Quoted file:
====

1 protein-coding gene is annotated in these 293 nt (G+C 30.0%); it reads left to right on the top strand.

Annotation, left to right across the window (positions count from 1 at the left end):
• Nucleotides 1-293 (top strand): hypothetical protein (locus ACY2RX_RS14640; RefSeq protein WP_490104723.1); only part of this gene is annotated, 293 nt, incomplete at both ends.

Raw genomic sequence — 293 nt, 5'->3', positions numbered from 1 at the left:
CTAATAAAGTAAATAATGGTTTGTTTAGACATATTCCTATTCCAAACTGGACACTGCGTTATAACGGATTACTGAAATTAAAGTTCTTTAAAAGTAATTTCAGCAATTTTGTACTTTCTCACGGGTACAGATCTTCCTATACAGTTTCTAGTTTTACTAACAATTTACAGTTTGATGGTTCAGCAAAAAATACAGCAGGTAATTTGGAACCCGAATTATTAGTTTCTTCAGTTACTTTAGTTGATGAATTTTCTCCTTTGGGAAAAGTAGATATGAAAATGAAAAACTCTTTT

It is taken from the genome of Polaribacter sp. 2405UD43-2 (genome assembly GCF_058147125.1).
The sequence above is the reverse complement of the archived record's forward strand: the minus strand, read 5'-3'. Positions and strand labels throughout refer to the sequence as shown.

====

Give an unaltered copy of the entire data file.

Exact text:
1 protein-coding gene is annotated in these 293 nt (G+C 30.0%); it reads left to right on the top strand.

Annotation, left to right across the window (positions count from 1 at the left end):
• Nucleotides 1-293 (top strand): hypothetical protein (locus ACY2RX_RS14640; RefSeq protein WP_490104723.1); only part of this gene is annotated, 293 nt, incomplete at both ends.

Raw genomic sequence — 293 nt, 5'->3', positions numbered from 1 at the left:
CTAATAAAGTAAATAATGGTTTGTTTAGACATATTCCTATTCCAAACTGGACACTGCGTTATAACGGATTACTGAAATTAAAGTTCTTTAAAAGTAATTTCAGCAATTTTGTACTTTCTCACGGGTACAGATCTTCCTATACAGTTTCTAGTTTTACTAACAATTTACAGTTTGATGGTTCAGCAAAAAATACAGCAGGTAATTTGGAACCCGAATTATTAGTTTCTTCAGTTACTTTAGTTGATGAATTTTCTCCTTTGGGAAAAGTAGATATGAAAATGAAAAACTCTTTT

It is taken from the genome of Polaribacter sp. 2405UD43-2 (genome assembly GCF_058147125.1).
The sequence above is the reverse complement of the archived record's forward strand: the minus strand, read 5'-3'. Positions and strand labels throughout refer to the sequence as shown.